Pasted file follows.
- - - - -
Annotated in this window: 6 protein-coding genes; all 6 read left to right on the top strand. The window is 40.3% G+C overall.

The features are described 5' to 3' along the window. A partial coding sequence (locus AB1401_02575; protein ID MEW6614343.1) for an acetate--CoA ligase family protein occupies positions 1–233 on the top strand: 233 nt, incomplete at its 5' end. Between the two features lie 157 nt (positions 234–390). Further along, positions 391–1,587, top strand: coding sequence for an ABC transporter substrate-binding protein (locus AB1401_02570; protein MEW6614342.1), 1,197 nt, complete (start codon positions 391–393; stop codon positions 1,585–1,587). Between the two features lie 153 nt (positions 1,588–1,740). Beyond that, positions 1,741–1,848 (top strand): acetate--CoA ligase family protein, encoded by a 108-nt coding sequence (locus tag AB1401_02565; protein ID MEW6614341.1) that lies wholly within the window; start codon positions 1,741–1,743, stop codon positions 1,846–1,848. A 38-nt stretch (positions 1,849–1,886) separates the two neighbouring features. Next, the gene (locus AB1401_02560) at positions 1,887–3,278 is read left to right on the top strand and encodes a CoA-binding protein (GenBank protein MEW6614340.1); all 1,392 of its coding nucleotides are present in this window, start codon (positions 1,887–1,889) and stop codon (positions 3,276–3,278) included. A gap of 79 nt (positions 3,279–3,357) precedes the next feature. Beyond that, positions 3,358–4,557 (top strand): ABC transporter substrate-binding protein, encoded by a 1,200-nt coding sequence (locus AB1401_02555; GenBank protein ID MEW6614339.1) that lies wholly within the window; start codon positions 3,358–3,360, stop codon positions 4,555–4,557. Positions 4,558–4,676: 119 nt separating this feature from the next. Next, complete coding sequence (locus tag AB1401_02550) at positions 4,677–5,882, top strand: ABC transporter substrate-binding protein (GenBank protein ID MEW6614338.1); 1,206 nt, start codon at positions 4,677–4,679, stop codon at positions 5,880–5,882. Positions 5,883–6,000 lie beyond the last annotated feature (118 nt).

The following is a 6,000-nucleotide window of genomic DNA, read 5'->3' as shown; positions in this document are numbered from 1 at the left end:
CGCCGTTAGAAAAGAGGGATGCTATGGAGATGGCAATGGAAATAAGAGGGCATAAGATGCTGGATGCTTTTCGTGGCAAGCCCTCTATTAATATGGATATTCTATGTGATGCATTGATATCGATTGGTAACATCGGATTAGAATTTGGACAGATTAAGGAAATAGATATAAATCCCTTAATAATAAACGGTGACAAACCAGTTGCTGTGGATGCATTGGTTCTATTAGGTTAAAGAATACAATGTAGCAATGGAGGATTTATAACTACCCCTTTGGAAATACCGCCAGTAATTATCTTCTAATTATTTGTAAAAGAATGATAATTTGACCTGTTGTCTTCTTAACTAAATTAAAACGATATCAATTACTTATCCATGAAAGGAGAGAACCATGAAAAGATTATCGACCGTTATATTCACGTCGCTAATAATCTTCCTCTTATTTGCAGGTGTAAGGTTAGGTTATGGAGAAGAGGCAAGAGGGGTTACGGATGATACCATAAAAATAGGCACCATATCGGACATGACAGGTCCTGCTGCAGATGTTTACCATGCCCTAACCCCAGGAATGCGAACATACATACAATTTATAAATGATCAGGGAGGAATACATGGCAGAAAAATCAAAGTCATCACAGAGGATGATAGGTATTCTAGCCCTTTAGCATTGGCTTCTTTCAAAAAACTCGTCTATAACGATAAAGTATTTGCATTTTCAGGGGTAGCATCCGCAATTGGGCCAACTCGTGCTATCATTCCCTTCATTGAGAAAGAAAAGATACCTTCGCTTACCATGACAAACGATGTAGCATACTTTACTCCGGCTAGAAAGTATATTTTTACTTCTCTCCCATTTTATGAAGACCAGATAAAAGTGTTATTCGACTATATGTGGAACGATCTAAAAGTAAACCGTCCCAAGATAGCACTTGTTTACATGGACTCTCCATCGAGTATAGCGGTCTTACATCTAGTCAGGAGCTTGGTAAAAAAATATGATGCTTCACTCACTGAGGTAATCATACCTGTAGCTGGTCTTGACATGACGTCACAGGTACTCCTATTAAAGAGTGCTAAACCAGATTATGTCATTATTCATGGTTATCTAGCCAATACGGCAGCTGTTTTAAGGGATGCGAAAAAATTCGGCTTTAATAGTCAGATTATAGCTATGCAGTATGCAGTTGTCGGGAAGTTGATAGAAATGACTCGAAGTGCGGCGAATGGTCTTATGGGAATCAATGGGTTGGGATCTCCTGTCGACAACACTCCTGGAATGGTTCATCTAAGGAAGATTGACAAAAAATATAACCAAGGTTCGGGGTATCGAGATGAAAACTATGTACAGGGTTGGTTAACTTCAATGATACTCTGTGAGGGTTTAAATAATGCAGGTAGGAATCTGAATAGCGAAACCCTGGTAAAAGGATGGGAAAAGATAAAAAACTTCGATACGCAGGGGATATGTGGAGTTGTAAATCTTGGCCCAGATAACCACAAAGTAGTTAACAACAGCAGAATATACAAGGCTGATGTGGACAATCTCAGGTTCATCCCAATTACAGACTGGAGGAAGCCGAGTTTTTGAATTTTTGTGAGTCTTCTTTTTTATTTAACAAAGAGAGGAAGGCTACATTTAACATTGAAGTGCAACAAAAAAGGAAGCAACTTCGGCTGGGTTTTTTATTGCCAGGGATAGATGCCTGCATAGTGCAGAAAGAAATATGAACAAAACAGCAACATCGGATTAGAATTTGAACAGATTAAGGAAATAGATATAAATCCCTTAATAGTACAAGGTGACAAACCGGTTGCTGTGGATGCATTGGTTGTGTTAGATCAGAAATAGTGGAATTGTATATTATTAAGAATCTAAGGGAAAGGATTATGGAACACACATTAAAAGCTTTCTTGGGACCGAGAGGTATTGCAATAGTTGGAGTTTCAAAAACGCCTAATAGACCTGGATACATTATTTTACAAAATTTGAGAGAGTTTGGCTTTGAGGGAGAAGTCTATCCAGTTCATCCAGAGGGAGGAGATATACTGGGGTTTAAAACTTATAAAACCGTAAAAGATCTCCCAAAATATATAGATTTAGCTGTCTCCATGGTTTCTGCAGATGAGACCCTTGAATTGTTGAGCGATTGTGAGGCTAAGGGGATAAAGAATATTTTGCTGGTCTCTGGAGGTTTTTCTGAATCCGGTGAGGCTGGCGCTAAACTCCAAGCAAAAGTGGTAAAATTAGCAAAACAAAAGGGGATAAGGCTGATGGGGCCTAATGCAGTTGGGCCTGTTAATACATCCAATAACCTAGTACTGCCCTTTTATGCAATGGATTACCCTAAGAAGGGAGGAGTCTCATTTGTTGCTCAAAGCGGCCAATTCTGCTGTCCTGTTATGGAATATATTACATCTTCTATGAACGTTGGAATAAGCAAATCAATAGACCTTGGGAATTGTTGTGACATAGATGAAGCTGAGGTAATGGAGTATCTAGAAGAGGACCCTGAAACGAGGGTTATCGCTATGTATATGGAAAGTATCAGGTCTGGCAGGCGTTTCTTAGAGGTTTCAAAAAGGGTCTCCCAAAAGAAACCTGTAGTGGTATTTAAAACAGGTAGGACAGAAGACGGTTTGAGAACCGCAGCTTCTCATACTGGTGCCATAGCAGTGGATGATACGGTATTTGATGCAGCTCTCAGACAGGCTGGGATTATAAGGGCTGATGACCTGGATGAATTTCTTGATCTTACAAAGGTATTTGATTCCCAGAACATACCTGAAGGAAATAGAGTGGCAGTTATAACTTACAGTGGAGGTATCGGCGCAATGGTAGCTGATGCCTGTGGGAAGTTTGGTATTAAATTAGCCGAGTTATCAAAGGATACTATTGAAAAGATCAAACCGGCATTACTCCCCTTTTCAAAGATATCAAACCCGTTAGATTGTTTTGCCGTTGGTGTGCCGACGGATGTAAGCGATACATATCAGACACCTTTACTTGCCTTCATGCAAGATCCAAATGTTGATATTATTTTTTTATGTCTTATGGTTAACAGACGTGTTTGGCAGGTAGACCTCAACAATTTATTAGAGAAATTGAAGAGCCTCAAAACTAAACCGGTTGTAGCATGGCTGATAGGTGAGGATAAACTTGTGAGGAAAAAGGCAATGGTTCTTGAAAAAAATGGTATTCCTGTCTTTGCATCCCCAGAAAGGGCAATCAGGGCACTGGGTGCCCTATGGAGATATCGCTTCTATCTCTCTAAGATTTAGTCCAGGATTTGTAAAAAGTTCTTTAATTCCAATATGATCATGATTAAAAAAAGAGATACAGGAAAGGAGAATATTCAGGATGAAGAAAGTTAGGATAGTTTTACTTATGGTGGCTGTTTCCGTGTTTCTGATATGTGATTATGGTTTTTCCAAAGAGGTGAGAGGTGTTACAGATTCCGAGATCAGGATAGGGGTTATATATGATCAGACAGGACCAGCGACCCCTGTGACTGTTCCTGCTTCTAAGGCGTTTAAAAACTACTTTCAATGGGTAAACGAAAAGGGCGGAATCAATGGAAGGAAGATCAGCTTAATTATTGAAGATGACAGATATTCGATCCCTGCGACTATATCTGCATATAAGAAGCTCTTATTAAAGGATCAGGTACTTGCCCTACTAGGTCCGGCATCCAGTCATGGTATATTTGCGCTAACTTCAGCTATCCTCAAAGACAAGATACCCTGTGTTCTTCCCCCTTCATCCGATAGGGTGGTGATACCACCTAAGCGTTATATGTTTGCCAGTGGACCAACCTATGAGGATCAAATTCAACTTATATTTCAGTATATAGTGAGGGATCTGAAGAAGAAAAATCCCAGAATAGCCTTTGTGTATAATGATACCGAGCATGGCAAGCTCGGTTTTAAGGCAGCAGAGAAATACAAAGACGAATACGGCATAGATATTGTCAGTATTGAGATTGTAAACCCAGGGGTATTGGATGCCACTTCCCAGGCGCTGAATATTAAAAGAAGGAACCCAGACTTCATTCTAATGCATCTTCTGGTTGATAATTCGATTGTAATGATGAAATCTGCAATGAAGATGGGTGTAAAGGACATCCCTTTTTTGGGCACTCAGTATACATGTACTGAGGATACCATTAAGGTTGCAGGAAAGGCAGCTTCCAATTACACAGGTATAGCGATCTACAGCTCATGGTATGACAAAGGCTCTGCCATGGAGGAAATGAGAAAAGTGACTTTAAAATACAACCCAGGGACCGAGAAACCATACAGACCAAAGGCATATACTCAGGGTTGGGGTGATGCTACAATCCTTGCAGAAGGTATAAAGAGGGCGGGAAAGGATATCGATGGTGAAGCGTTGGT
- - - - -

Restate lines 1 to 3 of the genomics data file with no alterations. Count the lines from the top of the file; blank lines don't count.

Annotated in this window: 6 protein-coding genes; all 6 read left to right on the top strand. The window is 40.3% G+C overall.

The features are described 5' to 3' along the window. A partial coding sequence (locus AB1401_02575; protein ID MEW6614343.1) for an acetate--CoA ligase family protein occupies positions 1–233 on the top strand: 233 nt, incomplete at its 5' end. Between the two features lie 157 nt (positions 234–390). Further along, positions 391–1,587, top strand: coding sequence for an ABC transporter substrate-binding protein (locus AB1401_02570; protein MEW6614342.1), 1,197 nt, complete (start codon positions 391–393; stop codon positions 1,585–1,587). Between the two features lie 153 nt (positions 1,588–1,740). Beyond that, positions 1,741–1,848 (top strand): acetate--CoA ligase family protein, encoded by a 108-nt coding sequence (locus tag AB1401_02565; protein ID MEW6614341.1) that lies wholly within the window; start codon positions 1,741–1,743, stop codon positions 1,846–1,848. A 38-nt stretch (positions 1,849–1,886) separates the two neighbouring features. Next, the gene (locus AB1401_02560) at positions 1,887–3,278 is read left to right on the top strand and encodes a CoA-binding protein (GenBank protein MEW6614340.1); all 1,392 of its coding nucleotides are present in this window, start codon (positions 1,887–1,889) and stop codon (positions 3,276–3,278) included. A gap of 79 nt (positions 3,279–3,357) precedes the next feature. Beyond that, positions 3,358–4,557 (top strand): ABC transporter substrate-binding protein, encoded by a 1,200-nt coding sequence (locus AB1401_02555; GenBank protein ID MEW6614339.1) that lies wholly within the window; start codon positions 3,358–3,360, stop codon positions 4,555–4,557. Positions 4,558–4,676: 119 nt separating this feature from the next. Next, complete coding sequence (locus tag AB1401_02550) at positions 4,677–5,882, top strand: ABC transporter substrate-binding protein (GenBank protein ID MEW6614338.1); 1,206 nt, start codon at positions 4,677–4,679, stop codon at positions 5,880–5,882. Positions 5,883–6,000 lie beyond the last annotated feature (118 nt).

The following is a 6,000-nucleotide window of genomic DNA, read 5'->3' as shown; positions in this document are numbered from 1 at the left end: